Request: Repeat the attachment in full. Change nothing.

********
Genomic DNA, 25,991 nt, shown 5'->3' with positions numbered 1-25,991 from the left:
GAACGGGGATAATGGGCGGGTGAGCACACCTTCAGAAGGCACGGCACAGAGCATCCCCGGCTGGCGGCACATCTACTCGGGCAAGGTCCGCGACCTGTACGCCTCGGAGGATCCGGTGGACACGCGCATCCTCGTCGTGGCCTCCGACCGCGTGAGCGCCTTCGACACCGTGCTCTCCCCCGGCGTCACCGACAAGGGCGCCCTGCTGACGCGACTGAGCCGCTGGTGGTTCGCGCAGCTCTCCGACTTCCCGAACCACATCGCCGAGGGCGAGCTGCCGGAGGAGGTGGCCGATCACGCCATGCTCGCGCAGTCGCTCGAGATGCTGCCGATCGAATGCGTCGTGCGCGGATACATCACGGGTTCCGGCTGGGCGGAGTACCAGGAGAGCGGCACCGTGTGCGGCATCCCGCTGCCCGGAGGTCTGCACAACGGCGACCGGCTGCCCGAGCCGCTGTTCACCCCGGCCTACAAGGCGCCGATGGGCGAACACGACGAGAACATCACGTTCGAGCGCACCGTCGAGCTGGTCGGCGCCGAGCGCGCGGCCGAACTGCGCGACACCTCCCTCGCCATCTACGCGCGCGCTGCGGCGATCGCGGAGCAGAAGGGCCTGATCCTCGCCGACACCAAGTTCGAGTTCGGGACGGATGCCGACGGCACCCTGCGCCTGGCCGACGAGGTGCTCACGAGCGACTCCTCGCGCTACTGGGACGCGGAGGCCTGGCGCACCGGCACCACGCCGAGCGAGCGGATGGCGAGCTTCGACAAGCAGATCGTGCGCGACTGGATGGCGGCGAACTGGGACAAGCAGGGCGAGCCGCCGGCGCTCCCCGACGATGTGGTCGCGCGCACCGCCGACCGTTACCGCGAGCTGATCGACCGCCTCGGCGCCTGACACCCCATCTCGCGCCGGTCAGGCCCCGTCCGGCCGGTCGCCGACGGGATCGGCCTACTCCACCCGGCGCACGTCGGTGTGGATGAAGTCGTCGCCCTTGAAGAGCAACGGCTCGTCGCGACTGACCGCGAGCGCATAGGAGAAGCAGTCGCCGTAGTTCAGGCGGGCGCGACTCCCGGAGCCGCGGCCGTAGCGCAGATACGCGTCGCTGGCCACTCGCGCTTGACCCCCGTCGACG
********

Genomic DNA, 25,991 nt, shown 5'->3' with positions numbered 1-25,991 from the left:
GAACGGGGATAATGGGCGGGTGAGCACACCTTCAGAAGGCACGGCACAGAGCATCCCCGGCTGGCGGCACATCTACTCGGGCAAGGTCCGCGACCTGTACGCCTCGGAGGATCCGGTGGACACGCGCATCCTCGTCGTGGCCTCCGACCGCGTGAGCGCCTTCGACACCGTGCTCTCCCCCGGCGTCACCGACAAGGGCGCCCTGCTGACGCGACTGAGCCGCTGGTGGTTCGCGCAGCTCTCCGACTTCCCGAACCACATCGCCGAGGGCGAGCTGCCGGAGGAGGTGGCCGATCACGCCATGCTCGCGCAGTCGCTCGAGATGCTGCCGATCGAATGCGTCGTGCGCGGATACATCACGGGTTCCGGCTGGGCGGAGTACCAGGAGAGCGGCACCGTGTGCGGCATCCCGCTGCCCGGAGGTCTGCACAACGGCGACCGGCTGCCCGAGCCGCTGTTCACCCCGGCCTACAAGGCGCCGATGGGCGAACACGACGAGAACATCACGTTCGAGCGCACCGTCGAGCTGGTCGGCGCCGAGCGCGCGGCCGAACTGCGCGACACCTCCCTCGCCATCTACGCGCGCGCTGCGGCGATCGCGGAGCAGAAGGGCCTGATCCTCGCCGACACCAAGTTCGAGTTCGGGACGGATGCCGACGGCACCCTGCGCCTGGCCGACGAGGTGCTCACGAGCGACTCCTCGCGCTACTGGGACGCGGAGGCCTGGCGCACCGGCACCACGCCGAGCGAGCGGATGGCGAGCTTCGACAAGCAGATCGTGCGCGACTGGATGGCGGCGAACTGGGACAAGCAGGGCGAGCCGCCGGCGCTCCCCGACGATGTGGTCGCGCGCACCGCCGACCGTTACCGCGAGCTGATCGACCGCCTCGGCGCCTGACACCCCATCTCGCGCCGGTCAGGCCCCGTCCGGCCGGTCGCCGACGGGATCGGCCTACTCCACCCGGCGCACGTCGGTGTGGATGAAGTCGTCGCCCTTGAAGAGCAACGGCTCGTCGCGACTGACCGCGAGCGCATAGGAGAAGCAGTCGCCGTAGTTCAGGCGGGCGCGACTCCCGGAGCCGCGGCCGTAGCGCAGATACGCGTCGCTGGCCACTCGCGCTTGACCCCCGTCGACG